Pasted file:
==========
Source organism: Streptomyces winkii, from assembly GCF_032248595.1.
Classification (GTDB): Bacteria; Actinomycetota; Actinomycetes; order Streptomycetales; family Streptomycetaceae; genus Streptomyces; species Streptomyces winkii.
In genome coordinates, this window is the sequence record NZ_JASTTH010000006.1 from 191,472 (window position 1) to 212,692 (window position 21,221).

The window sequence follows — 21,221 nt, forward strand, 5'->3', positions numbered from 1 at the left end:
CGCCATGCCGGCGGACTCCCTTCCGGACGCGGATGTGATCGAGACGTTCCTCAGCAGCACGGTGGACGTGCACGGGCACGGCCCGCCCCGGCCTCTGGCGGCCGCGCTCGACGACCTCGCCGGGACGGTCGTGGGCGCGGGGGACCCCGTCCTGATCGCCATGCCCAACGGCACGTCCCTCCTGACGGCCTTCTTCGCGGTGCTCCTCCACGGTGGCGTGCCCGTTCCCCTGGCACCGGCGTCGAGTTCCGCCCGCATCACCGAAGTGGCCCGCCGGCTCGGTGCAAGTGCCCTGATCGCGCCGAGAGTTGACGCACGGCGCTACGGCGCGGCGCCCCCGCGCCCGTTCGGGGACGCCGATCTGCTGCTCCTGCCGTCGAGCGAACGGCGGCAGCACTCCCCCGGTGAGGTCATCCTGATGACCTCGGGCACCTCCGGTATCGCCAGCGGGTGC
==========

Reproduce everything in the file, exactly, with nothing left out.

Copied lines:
Source organism: Streptomyces winkii, from assembly GCF_032248595.1.
Classification (GTDB): Bacteria; Actinomycetota; Actinomycetes; order Streptomycetales; family Streptomycetaceae; genus Streptomyces; species Streptomyces winkii.
In genome coordinates, this window is the sequence record NZ_JASTTH010000006.1 from 191,472 (window position 1) to 212,692 (window position 21,221).

The window sequence follows — 21,221 nt, forward strand, 5'->3', positions numbered from 1 at the left end:
CGCCATGCCGGCGGACTCCCTTCCGGACGCGGATGTGATCGAGACGTTCCTCAGCAGCACGGTGGACGTGCACGGGCACGGCCCGCCCCGGCCTCTGGCGGCCGCGCTCGACGACCTCGCCGGGACGGTCGTGGGCGCGGGGGACCCCGTCCTGATCGCCATGCCCAACGGCACGTCCCTCCTGACGGCCTTCTTCGCGGTGCTCCTCCACGGTGGCGTGCCCGTTCCCCTGGCACCGGCGTCGAGTTCCGCCCGCATCACCGAAGTGGCCCGCCGGCTCGGTGCAAGTGCCCTGATCGCGCCGAGAGTTGACGCACGGCGCTACGGCGCGGCGCCCCCGCGCCCGTTCGGGGACGCCGATCTGCTGCTCCTGCCGTCGAGCGAACGGCGGCAGCACTCCCCCGGTGAGGTCATCCTGATGACCTCGGGCACCTCCGGTATCGCCAGCGGGTGC